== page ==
The "Gulf Coast Health Alliance: health Risks related to the Macondo Spill (GO-HARMS)" consortium will address critical concerns raised by our community partners regarding Gulf of Mexico seafood safety in the wake of the Deepwater Horizon (DWH) Disaster. The GC-HARMS consortium participants include the University of Texas Medical Branch (UTMB), the University of Pennsylvania (UPenn), Texas A&M University at Galveston (TAMUG), and Gulf Coast communities impacted by the DWH Disaster. The coalition of community partners are represented by the Louisiana Environmental Action Network (Baton Rouge, LA), the Center for Environmental and Economic Justice (Biloxi, MS), the Mississippi Coalition for Vietnamese Fishertolk (Gulfport, MS), and the United Houma Nation (Houma, LA). The mission of the GC-HARMS consortium is to explore the health impacts and community resiliency related to the DWH Disaster by fostering collaborative interactions amongst multi-disciplinary, multi-institutional basic and clinical investigators?buttressed by active participation of the community partners?to pursue both fundamental and translational research pertinent to the effects of the oil spill on human health. The overall theme of the GCHARMS consortium is to understand and communicate the human health risks of exposure to potentially hazardous food-borne petrogenic Polycyclic Aromatic Hydrocarbons (PAH). Our goals developed in collaboration with our community partners are to, 1) assess PAH contamination of Gulf seafood caught by the subsistence fishing communities for personal consumption and commercial sale, 2) determine the toxicity of petrogenic PAH, 3) evaluate exposure and health outcomes in a longitudinal study involving the community partners measuring multiple stressor biomarkers, and 4) disseminate the findings to our community stakeholders. To achieve these objectives, the GC-HARMS consortium is comprised of four research projects, including a Community-based Participatory Research project, a closely allied Community Outreach and Dissemination Core, and an Administrative Core. Additionally, the consortium leverages support from two NIEHS P30 Core Centers to provide essential resources.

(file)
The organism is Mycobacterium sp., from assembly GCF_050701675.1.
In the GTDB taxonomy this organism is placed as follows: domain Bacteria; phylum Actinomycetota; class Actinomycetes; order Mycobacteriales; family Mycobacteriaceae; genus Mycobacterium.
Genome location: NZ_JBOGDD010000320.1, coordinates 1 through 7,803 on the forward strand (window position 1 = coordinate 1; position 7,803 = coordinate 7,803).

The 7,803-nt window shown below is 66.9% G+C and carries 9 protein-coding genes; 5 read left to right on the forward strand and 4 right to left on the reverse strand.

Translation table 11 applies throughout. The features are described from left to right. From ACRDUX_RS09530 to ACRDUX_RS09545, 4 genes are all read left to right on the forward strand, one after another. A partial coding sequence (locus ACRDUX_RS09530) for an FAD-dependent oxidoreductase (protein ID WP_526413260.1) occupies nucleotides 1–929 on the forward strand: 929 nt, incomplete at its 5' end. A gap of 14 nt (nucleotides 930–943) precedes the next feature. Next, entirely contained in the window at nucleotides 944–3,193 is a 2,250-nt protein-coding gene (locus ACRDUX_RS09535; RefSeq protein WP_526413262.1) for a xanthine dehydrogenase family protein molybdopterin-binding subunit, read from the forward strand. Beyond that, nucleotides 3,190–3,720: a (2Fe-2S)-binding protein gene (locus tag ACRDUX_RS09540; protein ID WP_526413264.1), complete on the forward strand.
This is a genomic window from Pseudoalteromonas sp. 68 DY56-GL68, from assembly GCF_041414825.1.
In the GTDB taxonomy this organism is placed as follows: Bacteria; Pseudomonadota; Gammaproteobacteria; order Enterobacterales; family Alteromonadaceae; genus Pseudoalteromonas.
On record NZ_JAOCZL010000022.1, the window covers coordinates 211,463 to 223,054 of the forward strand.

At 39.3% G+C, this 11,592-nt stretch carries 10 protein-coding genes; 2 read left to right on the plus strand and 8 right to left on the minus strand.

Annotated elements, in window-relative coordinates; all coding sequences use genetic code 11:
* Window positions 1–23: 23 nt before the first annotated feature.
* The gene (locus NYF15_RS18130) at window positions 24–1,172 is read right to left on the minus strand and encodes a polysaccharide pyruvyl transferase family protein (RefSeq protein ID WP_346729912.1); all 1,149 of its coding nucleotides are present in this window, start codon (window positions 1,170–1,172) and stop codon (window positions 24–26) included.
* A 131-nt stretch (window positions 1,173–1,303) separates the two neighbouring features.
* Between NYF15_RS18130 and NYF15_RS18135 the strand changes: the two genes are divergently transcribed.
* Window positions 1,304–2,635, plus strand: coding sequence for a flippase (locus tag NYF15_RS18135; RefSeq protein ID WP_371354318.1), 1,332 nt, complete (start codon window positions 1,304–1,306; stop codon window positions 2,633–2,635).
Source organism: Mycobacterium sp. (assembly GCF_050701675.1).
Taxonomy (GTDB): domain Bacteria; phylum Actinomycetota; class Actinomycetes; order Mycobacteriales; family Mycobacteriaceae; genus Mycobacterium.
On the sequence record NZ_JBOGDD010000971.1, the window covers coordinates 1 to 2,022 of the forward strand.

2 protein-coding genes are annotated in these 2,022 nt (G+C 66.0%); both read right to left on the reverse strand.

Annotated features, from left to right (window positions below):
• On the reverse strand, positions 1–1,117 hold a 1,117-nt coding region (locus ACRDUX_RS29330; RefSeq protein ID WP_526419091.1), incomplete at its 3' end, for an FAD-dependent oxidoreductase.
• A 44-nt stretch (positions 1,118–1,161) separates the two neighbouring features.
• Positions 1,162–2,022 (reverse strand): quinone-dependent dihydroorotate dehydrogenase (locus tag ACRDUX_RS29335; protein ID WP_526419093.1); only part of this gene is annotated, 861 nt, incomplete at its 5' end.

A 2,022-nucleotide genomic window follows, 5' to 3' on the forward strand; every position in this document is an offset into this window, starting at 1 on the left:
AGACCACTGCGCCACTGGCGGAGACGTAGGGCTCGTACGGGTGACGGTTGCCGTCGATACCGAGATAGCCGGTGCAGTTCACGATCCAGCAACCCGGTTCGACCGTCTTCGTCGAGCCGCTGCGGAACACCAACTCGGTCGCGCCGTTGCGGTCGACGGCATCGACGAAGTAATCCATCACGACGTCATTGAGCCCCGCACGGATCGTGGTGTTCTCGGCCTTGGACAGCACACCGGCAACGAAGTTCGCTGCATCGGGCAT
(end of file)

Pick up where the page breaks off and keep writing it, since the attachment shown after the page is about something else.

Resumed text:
Our program seeks to address the impact of the DWH Disaster on health, illness and quality of life for the general population residing in the Gulf Coast region, and compile the scientific evidence needed to strengthen the resiliency of vulnerable populations along the Gulf Coast, enabling them to prepare for and recover from the effects of the man-made (e.g., oil spill) and natural (e.g., hurricanes) disasters. Our interest in ascertaining the current and future safety of the seafood upon which the coastal fishing communities rely directly addresses the issue of community vulnerability and resiliency following the DWH Disaster.
|Huang, Meng; Mesaros, Clementina; Zhang, Suhong et al. (2016) Potential Metabolic Activation of a Representative C2-Alkylated Polycyclic Aromatic Hydrocarbon 6-Ethylchrysene Associated with the Deepwater Horizon Oil Spill in Human Hepatoma (HepG2) Cells. Chem Res Toxicol 29:991-1002|
|Abramson, David M; Grattan, Lynn M; Mayer, Brian et al. (2015) The resilience activation framework: a conceptual model of how access to social resources promotes adaptation and rapid recovery in post-disaster settings. J Behav Health Serv Res 42:42-57|
|Huang, Meng; Zhang, Li; Mesaros, Clementina et al. (2015) Metabolism of an Alkylated Polycyclic Aromatic Hydrocarbon 5-Methylchrysene in Human Hepatoma (HepG2) Cells. Chem Res Toxicol 28:2045-58|
|Huang, Meng; Zhang, Li; Mesaros, Clementina et al. (2014) Metabolism of a representative oxygenated polycyclic aromatic hydrocarbon (PAH) phenanthrene-9,10-quinone in human hepatoma (HepG2) cells. Chem Res Toxicol 27:852-63|